I’m going to do another little experiment. I’m going to drink ten DIET Cokes a day for 30 days and see how it affects my health.
This time it the experiment seems a bit more dangerous, since Internet searches for big Diet Coke drinkers turn up a few people who have actually died from massive Diet Coke consumption. Hmm. Maybe. I’d want to know what other health issues the dead people had. But, let’s not get bogged down on the danger of death; I’m doing this for Science. I’m doing it to advance human knowledge.
I’m also doing it because it was the top question I received after doing my first experiment, where I drank regular sugared Coke for a month: “What would happen if they had been Diet? Would you still have gained so much weight?” Regular readers of this blog will remember that I gained 23 pounds in 30 days.
Well, I doubt that I’ll gain that much weight. There just won’t be enough increase in my insulin levels to force my body to store that much fat from my normal diet. But, there are studies that show that drinking artificially sweetened sodas can still cause weight gain, and also that diet soda drinkers still have higher body weights, more Type II diabetes, and more heart disease. And there are other potential health problems.
So, what will I be looking for in this Diet Coke experiment?
1. Possible weight gain – or loss. When I drank 300 sugared Cokes, I gained 23 pounds. I don’t expect to see that weight gain again, but it is possible that I gain weight because of several of the points below. Or I could lose weight. Here’s the interesting thing: studies show that people who drink diet soda are heavier, have more heart disease, and more diabetes, than regular soda drinkers. But, also, people with health problems or weight issues are more likely to choose to drink diet sodas. So, the effect is not causal.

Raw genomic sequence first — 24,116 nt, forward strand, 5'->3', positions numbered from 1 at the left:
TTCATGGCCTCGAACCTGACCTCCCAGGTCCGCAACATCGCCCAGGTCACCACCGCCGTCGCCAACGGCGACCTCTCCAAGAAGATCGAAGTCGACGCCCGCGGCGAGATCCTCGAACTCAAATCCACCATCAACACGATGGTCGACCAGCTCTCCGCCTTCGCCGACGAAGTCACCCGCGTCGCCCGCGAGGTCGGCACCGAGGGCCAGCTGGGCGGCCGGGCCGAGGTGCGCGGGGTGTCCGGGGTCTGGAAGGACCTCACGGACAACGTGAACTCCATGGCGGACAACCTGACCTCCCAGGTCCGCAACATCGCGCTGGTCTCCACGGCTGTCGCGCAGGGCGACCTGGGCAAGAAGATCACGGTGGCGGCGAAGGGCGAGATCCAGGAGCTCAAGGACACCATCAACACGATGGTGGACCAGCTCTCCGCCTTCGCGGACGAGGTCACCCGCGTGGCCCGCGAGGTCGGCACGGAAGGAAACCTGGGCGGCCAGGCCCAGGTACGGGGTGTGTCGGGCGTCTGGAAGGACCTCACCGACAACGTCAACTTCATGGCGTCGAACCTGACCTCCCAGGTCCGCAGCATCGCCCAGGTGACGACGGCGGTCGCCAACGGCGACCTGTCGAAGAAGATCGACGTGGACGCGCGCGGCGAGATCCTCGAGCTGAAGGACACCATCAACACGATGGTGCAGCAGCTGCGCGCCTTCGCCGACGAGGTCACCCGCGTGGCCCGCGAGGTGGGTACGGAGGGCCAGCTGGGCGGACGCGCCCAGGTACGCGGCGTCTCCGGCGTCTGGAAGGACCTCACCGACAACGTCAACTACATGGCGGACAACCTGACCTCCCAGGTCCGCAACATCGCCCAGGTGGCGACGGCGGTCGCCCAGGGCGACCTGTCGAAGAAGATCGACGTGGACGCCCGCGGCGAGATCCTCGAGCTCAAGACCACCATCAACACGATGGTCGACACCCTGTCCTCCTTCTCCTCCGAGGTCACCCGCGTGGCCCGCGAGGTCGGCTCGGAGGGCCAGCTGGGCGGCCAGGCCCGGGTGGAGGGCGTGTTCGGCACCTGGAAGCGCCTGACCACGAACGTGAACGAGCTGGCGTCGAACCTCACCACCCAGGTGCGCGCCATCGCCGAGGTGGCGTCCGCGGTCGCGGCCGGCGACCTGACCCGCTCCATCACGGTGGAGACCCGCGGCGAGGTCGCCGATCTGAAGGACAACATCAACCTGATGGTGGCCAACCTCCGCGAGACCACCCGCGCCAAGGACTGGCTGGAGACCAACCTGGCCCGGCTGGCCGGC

2. Metabolic confusion – does the body react to diet with any insulin spike, causing weight gain? Some science suggests that because the sweetness of the diet soda tells the body that calories have been ingested, the pancreas releases insulin, which would potentially cause weight gain just as when drinking sugared sodas. But how much insulin? How much weight gain? Or loss?
3. Will the sugar cause hunger and increased eating, or will I avoid hunger by avoiding insulin spikes? Will the sweetness of the diet soda satisfy my appetite, or will it make me hungry for more carbs, as eating real carbs does?
4. A false feeling of healthy eating allowing junk food eating. There is a syndrome called “Diet Coke and Big Mac and Fries.” Basically, the dieter feels free to eat other junk food because they are eating “healthy” by having the Diet Coke. Resulting in eating lots of carbs, having high insulin, and gaining weight.
5. Calcium. Diet Coke is rich in phosphorus, which can deplete bones of calcium. How much of a problem could that be for me in 30 days? With 300 Diet Cokes?
6. Caffeine. There’s a lot of caffeine in Diet Coke. And I’m drinking 10 a day. I do normally drink coffee. (Which I reduce or quit during this experiment.) Also, I didn’t notice major problems with the caffeine when I drank regular Cokes – as long as I finished drinking the Cokes before dinner, or else I would have problems falling asleep. But it could be that Diet Coke has more caffeine, or that the lack of sugar causes a stronger reaction.
7. Asparatame issues. I haven’t noticed any problems or reactions to drinking aspartame-sweetened diet beverages in the past, but this is a lot of diet soda to drink in one month, so it may be enough to cause issues. Although most studies show no problems related to ingesting aspartame, some people do have aspartame sensitivity, which can cause lethargy, headaches, and other ailments. And I’ll be consuming a lot of aspartame.
8. Other changes to my health and body chemistry. I’m having a complete blood workup and physical exam with The Doctors TV Show before I begin drinking 10 Diet Cokes a day, and then I’ll get another blood test and physical when I’m done, so we can see exactly what changes or problems have occurred by drinking 300 Diet Cokes in a month. You should see the amount of blood I gave for the tests yesterday: 7 vials of blood.
9. Changes to the flora and fauna of my gut. Good recent studies indicate that drinking diet soda cause changes to the human gut that may cause weight gain, among other things, and our knowledge of our gut bacteria is in its infancy.
So, a lot of pretty intriguing things to learn by this experiment. If you drink 10 Diet Cokes a day, you’ll want to follow along. I’ll be taking my blood pressure, body fat, body weight, and fasting blood glucose levels every day, and video blogging about how I feel. I am so excited to see what happens. It’s funny: On the one hand, I really hope to see some dramatic results from the experiment that further our knowledge about how our bodies work and how how we are affected by drinking diet soda. On the other hand, I really just hoDpe that nothing bad happens to me.
That said, let’s go. I start drinking 10 Diet Cokes a day in the morning.